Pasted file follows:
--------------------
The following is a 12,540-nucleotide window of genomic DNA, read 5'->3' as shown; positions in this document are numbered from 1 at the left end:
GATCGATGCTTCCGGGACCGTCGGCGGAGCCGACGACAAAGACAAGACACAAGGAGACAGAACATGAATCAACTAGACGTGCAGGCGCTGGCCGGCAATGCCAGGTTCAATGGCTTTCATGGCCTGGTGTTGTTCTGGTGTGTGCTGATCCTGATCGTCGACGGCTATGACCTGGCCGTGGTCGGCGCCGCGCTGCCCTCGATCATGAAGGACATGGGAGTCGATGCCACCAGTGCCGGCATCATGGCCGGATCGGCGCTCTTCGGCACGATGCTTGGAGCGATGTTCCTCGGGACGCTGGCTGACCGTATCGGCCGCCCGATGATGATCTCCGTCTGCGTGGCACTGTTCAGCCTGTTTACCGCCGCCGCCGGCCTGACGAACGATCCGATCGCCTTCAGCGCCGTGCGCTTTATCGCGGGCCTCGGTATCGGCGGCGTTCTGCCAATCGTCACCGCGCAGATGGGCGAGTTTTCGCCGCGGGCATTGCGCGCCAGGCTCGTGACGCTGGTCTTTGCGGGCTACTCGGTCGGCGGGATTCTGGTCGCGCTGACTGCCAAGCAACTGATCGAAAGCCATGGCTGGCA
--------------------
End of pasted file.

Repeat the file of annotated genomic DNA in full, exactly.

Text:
The following is a 12,540-nucleotide window of genomic DNA, read 5'->3' as shown; positions in this document are numbered from 1 at the left end:
GATCGATGCTTCCGGGACCGTCGGCGGAGCCGACGACAAAGACAAGACACAAGGAGACAGAACATGAATCAACTAGACGTGCAGGCGCTGGCCGGCAATGCCAGGTTCAATGGCTTTCATGGCCTGGTGTTGTTCTGGTGTGTGCTGATCCTGATCGTCGACGGCTATGACCTGGCCGTGGTCGGCGCCGCGCTGCCCTCGATCATGAAGGACATGGGAGTCGATGCCACCAGTGCCGGCATCATGGCCGGATCGGCGCTCTTCGGCACGATGCTTGGAGCGATGTTCCTCGGGACGCTGGCTGACCGTATCGGCCGCCCGATGATGATCTCCGTCTGCGTGGCACTGTTCAGCCTGTTTACCGCCGCCGCCGGCCTGACGAACGATCCGATCGCCTTCAGCGCCGTGCGCTTTATCGCGGGCCTCGGTATCGGCGGCGTTCTGCCAATCGTCACCGCGCAGATGGGCGAGTTTTCGCCGCGGGCATTGCGCGCCAGGCTCGTGACGCTGGTCTTTGCGGGCTACTCGGTCGGCGGGATTCTGGTCGCGCTGACTGCCAAGCAACTGATCGAAAGCCATGGCTGGCA